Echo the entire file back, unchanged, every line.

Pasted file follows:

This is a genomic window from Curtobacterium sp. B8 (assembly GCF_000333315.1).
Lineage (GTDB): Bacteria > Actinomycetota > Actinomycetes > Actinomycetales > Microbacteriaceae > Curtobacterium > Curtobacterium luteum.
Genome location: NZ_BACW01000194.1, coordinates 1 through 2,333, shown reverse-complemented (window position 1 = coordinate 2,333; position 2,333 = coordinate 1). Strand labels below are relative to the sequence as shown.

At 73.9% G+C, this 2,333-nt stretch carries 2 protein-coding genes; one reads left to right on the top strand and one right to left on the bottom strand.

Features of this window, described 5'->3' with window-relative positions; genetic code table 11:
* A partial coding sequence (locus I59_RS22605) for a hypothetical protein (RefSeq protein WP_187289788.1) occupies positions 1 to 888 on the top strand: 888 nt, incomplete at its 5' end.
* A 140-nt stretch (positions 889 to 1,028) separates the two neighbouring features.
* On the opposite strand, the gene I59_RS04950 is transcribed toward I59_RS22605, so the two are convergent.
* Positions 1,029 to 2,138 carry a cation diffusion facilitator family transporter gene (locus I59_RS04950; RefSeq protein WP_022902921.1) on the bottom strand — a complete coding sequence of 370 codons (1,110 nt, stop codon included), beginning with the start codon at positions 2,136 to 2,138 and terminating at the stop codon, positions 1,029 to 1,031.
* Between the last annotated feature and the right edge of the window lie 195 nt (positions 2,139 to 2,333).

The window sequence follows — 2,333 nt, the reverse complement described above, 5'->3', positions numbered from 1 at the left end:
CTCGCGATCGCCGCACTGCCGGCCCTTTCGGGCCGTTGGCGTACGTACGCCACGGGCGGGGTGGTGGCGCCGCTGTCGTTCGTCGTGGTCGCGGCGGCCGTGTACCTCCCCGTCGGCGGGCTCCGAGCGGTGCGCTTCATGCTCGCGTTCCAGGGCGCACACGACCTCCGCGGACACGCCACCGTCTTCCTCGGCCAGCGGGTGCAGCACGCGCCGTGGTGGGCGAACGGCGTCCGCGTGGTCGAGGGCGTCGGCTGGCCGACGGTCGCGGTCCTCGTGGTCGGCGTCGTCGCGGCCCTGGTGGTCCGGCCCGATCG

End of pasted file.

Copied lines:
This is a genomic window from Curtobacterium sp. B8 (assembly GCF_000333315.1).
Lineage (GTDB): Bacteria > Actinomycetota > Actinomycetes > Actinomycetales > Microbacteriaceae > Curtobacterium > Curtobacterium luteum.
Genome location: NZ_BACW01000194.1, coordinates 1 through 2,333, shown reverse-complemented (window position 1 = coordinate 2,333; position 2,333 = coordinate 1). Strand labels below are relative to the sequence as shown.

At 73.9% G+C, this 2,333-nt stretch carries 2 protein-coding genes; one reads left to right on the top strand and one right to left on the bottom strand.

Features of this window, described 5'->3' with window-relative positions; genetic code table 11:
* A partial coding sequence (locus I59_RS22605) for a hypothetical protein (RefSeq protein WP_187289788.1) occupies positions 1 to 888 on the top strand: 888 nt, incomplete at its 5' end.
* A 140-nt stretch (positions 889 to 1,028) separates the two neighbouring features.
* On the opposite strand, the gene I59_RS04950 is transcribed toward I59_RS22605, so the two are convergent.
* Positions 1,029 to 2,138 carry a cation diffusion facilitator family transporter gene (locus I59_RS04950; RefSeq protein WP_022902921.1) on the bottom strand — a complete coding sequence of 370 codons (1,110 nt, stop codon included), beginning with the start codon at positions 2,136 to 2,138 and terminating at the stop codon, positions 1,029 to 1,031.
* Between the last annotated feature and the right edge of the window lie 195 nt (positions 2,139 to 2,333).

The window sequence follows — 2,333 nt, the reverse complement described above, 5'->3', positions numbered from 1 at the left end:
CTCGCGATCGCCGCACTGCCGGCCCTTTCGGGCCGTTGGCGTACGTACGCCACGGGCGGGGTGGTGGCGCCGCTGTCGTTCGTCGTGGTCGCGGCGGCCGTGTACCTCCCCGTCGGCGGGCTCCGAGCGGTGCGCTTCATGCTCGCGTTCCAGGGCGCACACGACCTCCGCGGACACGCCACCGTCTTCCTCGGCCAGCGGGTGCAGCACGCGCCGTGGTGGGCGAACGGCGTCCGCGTGGTCGAGGGCGTCGGCTGGCCGACGGTCGCGGTCCTCGTGGTCGGCGTCGTCGCGGCCCTGGTGGTCCGGCCCGATCG